Alcohol of Turkestan

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Domestically-produced alcoholic beverages of Turkestan typically fall into one of two categories. The first are the imports: beverages introduced by immigrant communities, typically Russians. The second category are the native drinks: those that have been produced and consumed in Central Asia since time immemorial.

Contents

Beers/Pıva

Beer was introduced by Russian and Eastern European immigrants during the Tsarist period. It is difficult to produce in quantity in much of Turkestan, due to the unsuitability of the climate for growing hops.

Most of the local beers are produced in a band stretching from southwestern Qazaqstan through Kırğızstan to western Tajikistan. Some of the more popular beers include:

  • Erjürek: a strong, dark reddish beer with a high alcohol content. Brewed in Qazaqstan.
  • Qoņır Şan: a golden-brown beer brewed in eastern Kırğızstan.
  • Qoçqar: a pale golden wheat beer from western Kırğızstan.
  • Arğaı: a dark wheat beer from the Samarqand-Şahrısabz area of Tajikistan.

Wines/Şarab

Wines from Turkestan are often very heavy, almost syrupy affairs rejected by most foreign wine connoisseurs as "not worth the effort of bottling". Within Turkestan, however, these heavier, stronger wines are preferred, and most foreign wines, particularly those of French origin, are considered astringent. Popular wines include the following:

  • Altun Farğana is perhaps the most popular wine in Turkestan. It is notable for its golden-orange colour, and is very heavy and quite strong. Altun Farğana is an incredibly sweet wine, rivalling some of the vins engelé of New Francy.
  • Qızıl Farğana is not as sweet as Altun Farğana, but is just as strong and heavy. It is a red wine with a vivid colour that makes it the preferred choice for many Turkestani Assyrians as eucharistic wine. Both the Altun and Qızıl Farğana wines are produced in the upper Farğana valley of Üzbekistan.
  • Jeleke is a wine produced mainly by Ugyurs in the Qaşgar area. It is a reddish wine, lighter in colour and sweeter and heavier than Mıhran, though not as heavy as Qızıl Farğana.
  • Mıhran is a dark red wine comparable to a heavy Shiraz, produced in the border region around Tärmäz.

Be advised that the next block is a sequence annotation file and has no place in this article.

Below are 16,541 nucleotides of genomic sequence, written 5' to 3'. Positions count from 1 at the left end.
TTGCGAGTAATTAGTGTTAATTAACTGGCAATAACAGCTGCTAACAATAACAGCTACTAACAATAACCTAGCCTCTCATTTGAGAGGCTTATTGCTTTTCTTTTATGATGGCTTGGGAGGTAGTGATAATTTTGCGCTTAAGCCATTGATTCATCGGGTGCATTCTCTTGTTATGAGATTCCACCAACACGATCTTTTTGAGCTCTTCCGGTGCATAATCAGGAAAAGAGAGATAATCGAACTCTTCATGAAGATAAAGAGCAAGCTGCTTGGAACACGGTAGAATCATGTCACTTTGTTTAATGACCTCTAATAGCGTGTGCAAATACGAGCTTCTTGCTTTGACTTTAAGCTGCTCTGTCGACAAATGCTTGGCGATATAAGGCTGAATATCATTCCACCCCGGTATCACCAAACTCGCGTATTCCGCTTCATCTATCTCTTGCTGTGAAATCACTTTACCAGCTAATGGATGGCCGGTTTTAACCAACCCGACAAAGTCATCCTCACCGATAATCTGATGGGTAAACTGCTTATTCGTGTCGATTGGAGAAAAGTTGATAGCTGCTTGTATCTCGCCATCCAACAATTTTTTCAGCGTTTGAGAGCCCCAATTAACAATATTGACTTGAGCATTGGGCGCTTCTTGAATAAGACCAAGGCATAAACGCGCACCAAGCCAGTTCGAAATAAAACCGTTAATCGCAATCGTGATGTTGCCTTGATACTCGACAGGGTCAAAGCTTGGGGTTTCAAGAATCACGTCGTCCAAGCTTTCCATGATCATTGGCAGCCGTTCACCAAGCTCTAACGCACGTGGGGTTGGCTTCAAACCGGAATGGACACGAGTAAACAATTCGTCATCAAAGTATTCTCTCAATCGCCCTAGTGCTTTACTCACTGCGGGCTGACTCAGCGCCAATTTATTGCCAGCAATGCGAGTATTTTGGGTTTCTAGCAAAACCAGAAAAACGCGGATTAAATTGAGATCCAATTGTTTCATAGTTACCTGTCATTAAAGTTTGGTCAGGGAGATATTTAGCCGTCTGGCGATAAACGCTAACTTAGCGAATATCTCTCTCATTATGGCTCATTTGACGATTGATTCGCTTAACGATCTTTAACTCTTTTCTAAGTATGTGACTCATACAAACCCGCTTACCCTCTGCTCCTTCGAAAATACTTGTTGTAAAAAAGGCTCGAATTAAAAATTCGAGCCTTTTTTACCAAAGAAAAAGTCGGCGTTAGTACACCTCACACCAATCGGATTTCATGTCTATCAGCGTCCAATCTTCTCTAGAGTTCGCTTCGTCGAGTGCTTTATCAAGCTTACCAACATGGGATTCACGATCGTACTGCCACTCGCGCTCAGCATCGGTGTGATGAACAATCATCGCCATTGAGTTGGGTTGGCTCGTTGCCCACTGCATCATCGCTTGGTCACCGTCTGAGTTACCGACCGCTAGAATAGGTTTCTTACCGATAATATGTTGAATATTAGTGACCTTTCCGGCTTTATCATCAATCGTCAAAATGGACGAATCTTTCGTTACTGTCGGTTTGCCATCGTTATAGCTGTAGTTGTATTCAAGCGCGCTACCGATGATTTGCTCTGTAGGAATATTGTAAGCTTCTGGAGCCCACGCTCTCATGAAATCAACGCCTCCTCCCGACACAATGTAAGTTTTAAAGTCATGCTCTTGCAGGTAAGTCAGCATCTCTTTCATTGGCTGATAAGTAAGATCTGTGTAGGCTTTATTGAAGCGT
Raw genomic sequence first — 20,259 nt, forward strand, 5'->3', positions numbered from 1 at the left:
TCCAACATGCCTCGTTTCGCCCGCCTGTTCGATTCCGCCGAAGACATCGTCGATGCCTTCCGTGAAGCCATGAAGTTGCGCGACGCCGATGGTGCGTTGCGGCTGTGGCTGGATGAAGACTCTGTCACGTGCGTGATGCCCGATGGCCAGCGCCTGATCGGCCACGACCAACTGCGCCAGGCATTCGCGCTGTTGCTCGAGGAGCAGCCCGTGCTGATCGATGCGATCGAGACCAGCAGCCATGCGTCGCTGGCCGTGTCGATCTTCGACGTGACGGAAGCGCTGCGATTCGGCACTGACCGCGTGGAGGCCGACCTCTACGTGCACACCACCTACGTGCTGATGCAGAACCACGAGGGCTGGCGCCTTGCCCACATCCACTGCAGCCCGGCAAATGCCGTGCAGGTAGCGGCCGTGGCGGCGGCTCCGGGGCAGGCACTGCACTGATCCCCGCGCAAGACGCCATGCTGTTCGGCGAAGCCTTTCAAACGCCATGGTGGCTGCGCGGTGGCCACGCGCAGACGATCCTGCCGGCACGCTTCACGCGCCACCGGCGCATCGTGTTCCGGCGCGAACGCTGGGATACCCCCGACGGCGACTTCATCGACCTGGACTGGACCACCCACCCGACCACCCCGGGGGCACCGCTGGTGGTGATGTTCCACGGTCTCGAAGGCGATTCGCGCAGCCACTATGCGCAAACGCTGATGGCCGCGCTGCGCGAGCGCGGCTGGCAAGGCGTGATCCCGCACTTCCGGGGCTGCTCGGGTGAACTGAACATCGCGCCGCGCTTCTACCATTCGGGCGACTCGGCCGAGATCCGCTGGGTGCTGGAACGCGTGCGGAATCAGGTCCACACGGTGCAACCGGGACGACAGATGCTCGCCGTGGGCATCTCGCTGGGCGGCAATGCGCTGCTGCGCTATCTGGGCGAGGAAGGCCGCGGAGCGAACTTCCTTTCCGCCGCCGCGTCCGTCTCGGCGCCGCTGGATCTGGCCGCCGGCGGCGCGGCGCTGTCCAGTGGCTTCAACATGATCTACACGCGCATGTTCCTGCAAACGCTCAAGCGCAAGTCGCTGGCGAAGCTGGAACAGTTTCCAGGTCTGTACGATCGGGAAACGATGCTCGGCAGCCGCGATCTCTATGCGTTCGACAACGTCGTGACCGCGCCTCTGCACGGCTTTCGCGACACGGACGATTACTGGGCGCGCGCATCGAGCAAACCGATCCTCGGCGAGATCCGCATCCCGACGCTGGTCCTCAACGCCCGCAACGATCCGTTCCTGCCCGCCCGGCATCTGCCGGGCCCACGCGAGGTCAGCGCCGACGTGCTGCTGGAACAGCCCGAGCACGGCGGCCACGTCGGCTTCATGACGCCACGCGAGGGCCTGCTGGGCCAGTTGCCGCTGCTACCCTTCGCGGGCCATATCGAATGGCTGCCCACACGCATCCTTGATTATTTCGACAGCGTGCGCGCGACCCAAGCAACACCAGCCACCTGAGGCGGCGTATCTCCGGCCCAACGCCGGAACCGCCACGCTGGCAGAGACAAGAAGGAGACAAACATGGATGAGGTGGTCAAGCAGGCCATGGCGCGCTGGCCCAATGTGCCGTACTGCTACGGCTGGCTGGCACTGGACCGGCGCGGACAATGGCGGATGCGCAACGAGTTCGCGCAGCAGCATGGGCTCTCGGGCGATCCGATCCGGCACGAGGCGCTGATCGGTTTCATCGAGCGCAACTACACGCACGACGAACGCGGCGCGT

• Zoraı is a white wine, not quite as heavy as many of the typical Turkestani wines, and generally preferred as an accompaniment to the lighter courses of a full meal.

Spirits/Araq

Turkestani hard spirits generally fall into the vodka group, distilled from grain such as rye or wheat. Brandy-related distilled wines, known as Qızıl Araq, are also known, but not nearly as common. Vodka (Su Araq, or just Araq) was introduced by the Russians in the Tsarist period, and is drunk neat. Those who drink araq tend to do so in quantity, but by and large, Turkestanis prefer other types of alcoholic drink, especially qımız (see below).

Qımız and Şubat

The most common and popular forms of alcohol in Turkestan, particularly among nomads, have nothing to do with the growing of grapes or grain or any other vegetable crop. Qımız and şubat are actually fermented milk, coming from horses and camels respectively, and are consumed in large quantities in Turkestan, Qazaqstan and Mongolia.

  • Qımız (sometimes "Kumiss") is mare's milk that has naturally fermented. It has a thin, skimmed milk consistency and a smoky, sourish flavour, and is often very slightly sparkling. Most foreigners and immigrants to Turkestan find qımız to be unappealing at best, but it is loved by its devotees with a passion the French reserve for cheese and wine.
Qımız traditionally comes in leather bottles, though glass is actually more common in modern Turkestan, and varies considerably in flavour and alcohol content depending on its age (older qımız is stronger), the season (the first "New Qımız" of early May is considered the best), what the horses have been eating, how much the horses have been exercised, and to an extent, the soil type and weather where and when it was produced.
In the first week of May (further south in Turkestan, the last week of April), the "New Qımız" arrives, and every able devotee of qımız is likely to want to return to their ancestral village and get a supply of their home qımız. Qımız is readily available in the cities, and traders from the local villages will come and set up temporary qımızhanas ("qımız houses") on the streets, and sell their wares. Everyone prefers their home village's qımız, though, and it is a known "fact" that the qımız in these places is of lesser quality. After all, who would sell their best and willingly drink inferior qımız? Permanent qımızhanas are also found in all cities and towns of Turkestan, and serve as places to meet and drink.
  • Şubat is similar to qımız, but comes from a camel, not a horse. It has a creamier texture and richer flavour than qımız, and is preferred by most Turcomans. It is sold in qımızhanas alongside the qımız; there are no separate şubathanas.
The şubat season is a little later than the qımız season, beginning in mid-May with the "New Şubat". Like qımız, it is traditionally kept in leather bottles, but is more commonly found in glass ones.
Both qımız and şubat are served in bowls.
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